Skip to comments.Thanksgiving: Reflection, food, thanks ... and Dallas Cowboys
Posted on 11/20/2007 5:37:31 PM PST by fgoodwin
Thanksgiving: Reflection, food, thanks ... and Dallas Cowboys
November 20, 2007
Thanksgiving is the time of year when we sit back, smell the turkey, stuff ourselves with too much good food and then reflect on the good things that have happened to our families in the last year. Basically, we give thanks for the small and large successes we have enjoyed during the year, just as the pilgrims did.
Thanksgiving Day as national holiday wasn't celebrated at Plymouth Rock, as lore would have it, but over 200 years later when President Lincoln declared the last Thursday in November national holiday in 1863. There were several one-time celebrations declared by every president, including George Washington, prior to that, but ol' Abe was the one who made it permanent.
The fourth Thursday of November was finally picked as the Thanksgiving holiday by President Franklin Roosevelt and ratified by Congress in 1941 in deference to the retailers who thought that they needed the extra weeks before Christmas to help their bottom lines.
Today, of course, the retail world begins hawking its Christmas wares long before Thanksgiving meals are even planned!
In the good old days, families gathered to exchange stories, reminisce about the year and plan for next year's gathering. There were football games, but not on TV because there wasn't any yet, only the squealing of children as they played after the meal, some homespun music and the casual conversation of the adults as they watched their kids.
In northern climates, the leaves had turned to brilliant yellows, oranges and reds and snow was starting to fall in many places. This holiday meant that fall had fallen and a long winter was about to begin.
There is a faction in America that would like to do away with all of our traditional holidays like Thanksgiving. They think that traditions like these should not be honored and since we have such a large melting pot of nationalities in the United States, it would be wrong to continue these traditions.
Let's reflect on why we have this holiday in the first place. Thanksgiving wasn't about celebrating the conquering of a new land, it was about a celebration of the harvest of crops produced by people who had freed themselves from an oppressive government. Both native landsmen and the new arrivals shared those meals long ago and celebrated together.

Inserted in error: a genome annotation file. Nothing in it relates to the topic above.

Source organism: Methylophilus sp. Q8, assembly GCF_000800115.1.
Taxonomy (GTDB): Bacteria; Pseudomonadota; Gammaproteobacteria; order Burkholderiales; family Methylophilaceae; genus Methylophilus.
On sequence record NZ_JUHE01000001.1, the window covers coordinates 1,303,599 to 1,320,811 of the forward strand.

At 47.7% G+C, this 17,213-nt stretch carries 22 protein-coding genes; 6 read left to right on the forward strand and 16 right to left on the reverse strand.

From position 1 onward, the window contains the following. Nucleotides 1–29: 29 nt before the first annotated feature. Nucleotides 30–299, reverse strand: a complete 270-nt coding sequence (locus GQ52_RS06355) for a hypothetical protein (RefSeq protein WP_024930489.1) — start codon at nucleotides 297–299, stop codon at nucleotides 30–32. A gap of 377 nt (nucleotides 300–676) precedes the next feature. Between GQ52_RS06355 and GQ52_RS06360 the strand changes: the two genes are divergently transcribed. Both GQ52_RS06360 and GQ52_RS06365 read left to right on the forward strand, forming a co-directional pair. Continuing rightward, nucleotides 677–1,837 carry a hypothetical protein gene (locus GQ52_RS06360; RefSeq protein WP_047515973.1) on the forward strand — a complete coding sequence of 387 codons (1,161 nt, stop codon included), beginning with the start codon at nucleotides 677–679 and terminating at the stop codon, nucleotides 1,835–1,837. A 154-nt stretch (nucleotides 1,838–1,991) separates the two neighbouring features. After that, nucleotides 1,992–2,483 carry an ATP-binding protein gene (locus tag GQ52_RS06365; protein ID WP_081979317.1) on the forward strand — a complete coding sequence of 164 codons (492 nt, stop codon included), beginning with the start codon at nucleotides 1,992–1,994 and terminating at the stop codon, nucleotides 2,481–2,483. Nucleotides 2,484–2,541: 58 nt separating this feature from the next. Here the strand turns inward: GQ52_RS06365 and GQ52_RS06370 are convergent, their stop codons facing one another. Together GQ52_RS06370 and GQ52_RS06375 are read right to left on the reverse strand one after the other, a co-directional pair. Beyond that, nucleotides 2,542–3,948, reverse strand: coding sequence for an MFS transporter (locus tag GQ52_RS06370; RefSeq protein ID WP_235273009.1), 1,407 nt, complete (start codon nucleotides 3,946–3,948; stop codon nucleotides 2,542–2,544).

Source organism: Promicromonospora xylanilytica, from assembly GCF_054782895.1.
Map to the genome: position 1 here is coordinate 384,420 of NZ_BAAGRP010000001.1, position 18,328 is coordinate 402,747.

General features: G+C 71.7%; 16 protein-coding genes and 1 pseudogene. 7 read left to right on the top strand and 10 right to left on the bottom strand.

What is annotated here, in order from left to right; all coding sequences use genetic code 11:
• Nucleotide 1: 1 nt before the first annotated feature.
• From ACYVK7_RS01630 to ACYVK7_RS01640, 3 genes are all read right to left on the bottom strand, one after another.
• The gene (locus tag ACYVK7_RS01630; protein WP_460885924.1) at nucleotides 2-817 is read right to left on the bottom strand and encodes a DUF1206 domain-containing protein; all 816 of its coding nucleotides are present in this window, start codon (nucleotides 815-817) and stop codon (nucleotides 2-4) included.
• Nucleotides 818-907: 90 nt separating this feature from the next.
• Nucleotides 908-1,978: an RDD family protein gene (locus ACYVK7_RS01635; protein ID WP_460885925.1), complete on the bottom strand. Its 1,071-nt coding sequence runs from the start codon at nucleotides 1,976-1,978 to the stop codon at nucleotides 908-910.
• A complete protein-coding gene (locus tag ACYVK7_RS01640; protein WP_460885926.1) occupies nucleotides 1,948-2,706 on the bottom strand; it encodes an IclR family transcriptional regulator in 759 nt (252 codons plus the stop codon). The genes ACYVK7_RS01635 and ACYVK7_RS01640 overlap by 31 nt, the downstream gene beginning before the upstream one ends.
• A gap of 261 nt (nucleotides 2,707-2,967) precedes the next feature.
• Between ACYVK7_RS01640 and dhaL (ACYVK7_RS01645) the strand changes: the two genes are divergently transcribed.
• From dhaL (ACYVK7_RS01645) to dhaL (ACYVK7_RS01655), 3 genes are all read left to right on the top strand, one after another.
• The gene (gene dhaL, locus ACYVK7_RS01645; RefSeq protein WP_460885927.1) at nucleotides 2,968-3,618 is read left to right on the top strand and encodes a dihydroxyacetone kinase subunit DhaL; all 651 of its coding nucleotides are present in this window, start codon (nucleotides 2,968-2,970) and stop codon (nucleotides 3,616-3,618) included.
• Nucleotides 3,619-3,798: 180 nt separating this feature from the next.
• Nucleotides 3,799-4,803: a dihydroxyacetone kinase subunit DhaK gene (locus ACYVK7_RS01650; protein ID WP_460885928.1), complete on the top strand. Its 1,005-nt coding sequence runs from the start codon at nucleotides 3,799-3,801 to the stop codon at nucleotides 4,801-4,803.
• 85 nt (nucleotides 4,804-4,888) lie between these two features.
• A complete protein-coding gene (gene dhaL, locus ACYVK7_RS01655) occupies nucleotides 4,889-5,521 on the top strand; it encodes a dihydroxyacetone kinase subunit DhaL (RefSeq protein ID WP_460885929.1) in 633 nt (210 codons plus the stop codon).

It is important for new arrivals in our land to understand the significance of this celebration. They, too, are freeing themselves from some sort of oppression and their first Thanksgiving should celebrate both their newly found freedom and the harvest from a free market society.
I wish that some of those people who constantly seek to dismantle the American way would just take a deep breath and quit telling the rest of us how to live our lives.
In Lompoc, we should give thanks for the hundreds of our fellow citizens in scores of church groups and service clubs that donate their time and resources to helping keep our community the neighborly place that it is. We should give thanks for the climate that produces a healthy place to live, the farmers and ranchers that produce our food and all those friendly faces in the places we shop and dine.
Thanksgiving is too important a holiday to simply eliminate in the name of political correctness. After all, this celebration is filled with precious memories of heaps of food, piles of dirty dishes, a comfortable easy chair and the Dallas Cowboys.
Ron Fink is a longtime Lompoc resident and a community activist.
If you do not like Dallas, then there is Detroit Lions, in which a former UConn football Huskie, Dan Olansky is on the Lions team. I just wish they would play him for a change, he is good. Happy Thanksgiving.
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